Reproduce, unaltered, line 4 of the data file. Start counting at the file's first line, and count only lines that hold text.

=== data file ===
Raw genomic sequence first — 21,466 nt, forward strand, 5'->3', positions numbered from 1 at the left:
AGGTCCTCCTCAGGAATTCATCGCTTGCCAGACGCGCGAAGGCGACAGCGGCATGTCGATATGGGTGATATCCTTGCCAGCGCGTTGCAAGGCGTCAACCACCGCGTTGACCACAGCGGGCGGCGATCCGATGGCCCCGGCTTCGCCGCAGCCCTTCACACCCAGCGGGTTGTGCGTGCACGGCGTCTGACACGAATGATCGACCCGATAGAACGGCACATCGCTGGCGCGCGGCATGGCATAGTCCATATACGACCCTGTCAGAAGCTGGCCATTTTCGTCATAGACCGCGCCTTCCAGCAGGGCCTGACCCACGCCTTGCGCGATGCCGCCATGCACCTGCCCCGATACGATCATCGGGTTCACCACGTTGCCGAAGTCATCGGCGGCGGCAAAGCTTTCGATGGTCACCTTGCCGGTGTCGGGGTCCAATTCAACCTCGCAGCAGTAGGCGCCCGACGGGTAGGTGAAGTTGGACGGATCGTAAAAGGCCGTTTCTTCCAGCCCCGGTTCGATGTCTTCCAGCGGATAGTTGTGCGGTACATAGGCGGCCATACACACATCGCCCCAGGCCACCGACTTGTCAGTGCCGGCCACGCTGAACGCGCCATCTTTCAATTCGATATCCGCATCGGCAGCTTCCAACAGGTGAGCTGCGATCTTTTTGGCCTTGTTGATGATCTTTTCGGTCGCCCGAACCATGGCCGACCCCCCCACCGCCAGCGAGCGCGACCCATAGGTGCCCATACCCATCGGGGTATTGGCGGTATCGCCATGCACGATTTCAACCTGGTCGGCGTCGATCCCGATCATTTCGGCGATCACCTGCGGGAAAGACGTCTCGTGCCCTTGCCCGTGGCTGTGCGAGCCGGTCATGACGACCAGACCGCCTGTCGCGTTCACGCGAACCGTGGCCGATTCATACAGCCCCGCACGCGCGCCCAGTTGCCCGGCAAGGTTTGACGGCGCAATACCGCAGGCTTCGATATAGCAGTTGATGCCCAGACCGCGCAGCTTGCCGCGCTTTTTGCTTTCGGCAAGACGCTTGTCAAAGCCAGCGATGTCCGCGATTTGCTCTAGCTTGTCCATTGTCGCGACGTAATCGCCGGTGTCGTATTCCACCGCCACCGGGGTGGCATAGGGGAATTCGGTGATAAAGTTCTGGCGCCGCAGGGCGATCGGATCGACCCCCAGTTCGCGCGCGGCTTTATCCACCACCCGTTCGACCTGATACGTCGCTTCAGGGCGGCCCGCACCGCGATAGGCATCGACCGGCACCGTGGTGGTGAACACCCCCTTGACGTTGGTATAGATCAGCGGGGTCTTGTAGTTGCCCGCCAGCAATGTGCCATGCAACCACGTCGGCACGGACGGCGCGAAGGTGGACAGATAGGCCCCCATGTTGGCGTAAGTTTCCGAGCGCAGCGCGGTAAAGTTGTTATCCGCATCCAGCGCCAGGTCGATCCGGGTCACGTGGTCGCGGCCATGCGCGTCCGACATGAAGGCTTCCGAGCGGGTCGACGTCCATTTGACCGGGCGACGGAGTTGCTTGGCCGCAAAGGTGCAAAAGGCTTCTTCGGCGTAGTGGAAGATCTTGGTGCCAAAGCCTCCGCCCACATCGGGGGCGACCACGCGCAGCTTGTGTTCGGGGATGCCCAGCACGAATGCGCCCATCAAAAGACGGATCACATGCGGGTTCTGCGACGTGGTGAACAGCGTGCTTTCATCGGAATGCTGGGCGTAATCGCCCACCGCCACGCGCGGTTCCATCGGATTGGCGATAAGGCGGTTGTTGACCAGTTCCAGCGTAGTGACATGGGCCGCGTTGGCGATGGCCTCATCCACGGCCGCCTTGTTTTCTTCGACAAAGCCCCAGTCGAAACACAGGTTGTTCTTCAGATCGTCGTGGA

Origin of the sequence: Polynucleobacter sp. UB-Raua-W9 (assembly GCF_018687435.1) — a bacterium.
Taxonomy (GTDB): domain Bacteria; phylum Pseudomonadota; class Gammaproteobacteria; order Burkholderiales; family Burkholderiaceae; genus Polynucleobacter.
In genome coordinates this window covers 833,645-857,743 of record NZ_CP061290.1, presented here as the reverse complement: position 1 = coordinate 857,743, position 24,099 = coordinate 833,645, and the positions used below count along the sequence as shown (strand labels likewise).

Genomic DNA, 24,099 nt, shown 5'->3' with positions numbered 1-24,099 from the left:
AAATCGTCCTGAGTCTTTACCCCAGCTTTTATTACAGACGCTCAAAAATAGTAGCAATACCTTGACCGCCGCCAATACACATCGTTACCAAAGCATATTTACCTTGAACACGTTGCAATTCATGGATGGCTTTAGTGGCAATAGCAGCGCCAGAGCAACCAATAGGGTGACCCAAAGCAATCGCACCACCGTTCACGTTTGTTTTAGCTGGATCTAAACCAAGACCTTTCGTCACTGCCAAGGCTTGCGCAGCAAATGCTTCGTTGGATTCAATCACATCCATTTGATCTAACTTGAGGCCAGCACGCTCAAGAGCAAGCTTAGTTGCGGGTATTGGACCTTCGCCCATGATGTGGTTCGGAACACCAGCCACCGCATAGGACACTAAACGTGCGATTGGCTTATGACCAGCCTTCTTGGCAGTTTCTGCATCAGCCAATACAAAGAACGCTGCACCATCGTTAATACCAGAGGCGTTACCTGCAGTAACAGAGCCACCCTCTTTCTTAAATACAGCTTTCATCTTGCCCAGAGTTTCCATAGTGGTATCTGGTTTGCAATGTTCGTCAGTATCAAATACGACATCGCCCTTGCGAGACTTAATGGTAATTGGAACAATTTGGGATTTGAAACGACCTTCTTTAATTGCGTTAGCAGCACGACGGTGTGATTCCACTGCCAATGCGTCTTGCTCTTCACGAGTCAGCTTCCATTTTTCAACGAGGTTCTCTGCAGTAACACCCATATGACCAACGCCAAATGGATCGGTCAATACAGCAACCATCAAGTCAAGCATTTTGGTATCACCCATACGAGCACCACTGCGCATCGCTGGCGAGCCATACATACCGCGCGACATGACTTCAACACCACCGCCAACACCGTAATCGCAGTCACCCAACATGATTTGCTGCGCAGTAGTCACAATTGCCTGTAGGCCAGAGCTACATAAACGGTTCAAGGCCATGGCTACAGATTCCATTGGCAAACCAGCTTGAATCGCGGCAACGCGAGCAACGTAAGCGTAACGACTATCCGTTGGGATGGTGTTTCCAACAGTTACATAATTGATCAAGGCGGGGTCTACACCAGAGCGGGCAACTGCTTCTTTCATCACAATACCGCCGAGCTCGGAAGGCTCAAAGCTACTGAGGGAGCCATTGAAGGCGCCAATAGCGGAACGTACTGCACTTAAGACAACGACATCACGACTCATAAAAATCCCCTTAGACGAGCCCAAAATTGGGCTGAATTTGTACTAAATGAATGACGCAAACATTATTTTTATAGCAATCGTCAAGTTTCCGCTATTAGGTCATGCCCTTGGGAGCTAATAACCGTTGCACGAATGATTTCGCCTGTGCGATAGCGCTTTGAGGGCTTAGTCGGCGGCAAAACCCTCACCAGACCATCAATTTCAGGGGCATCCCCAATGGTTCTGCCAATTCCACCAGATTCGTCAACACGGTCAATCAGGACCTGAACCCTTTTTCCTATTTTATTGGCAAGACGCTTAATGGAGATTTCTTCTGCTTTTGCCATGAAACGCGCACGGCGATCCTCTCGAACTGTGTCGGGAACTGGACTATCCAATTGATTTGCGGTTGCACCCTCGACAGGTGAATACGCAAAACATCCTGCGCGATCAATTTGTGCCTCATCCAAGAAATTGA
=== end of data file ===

Taxonomy (GTDB): domain Bacteria; phylum Pseudomonadota; class Gammaproteobacteria; order Burkholderiales; family Burkholderiaceae; genus Polynucleobacter.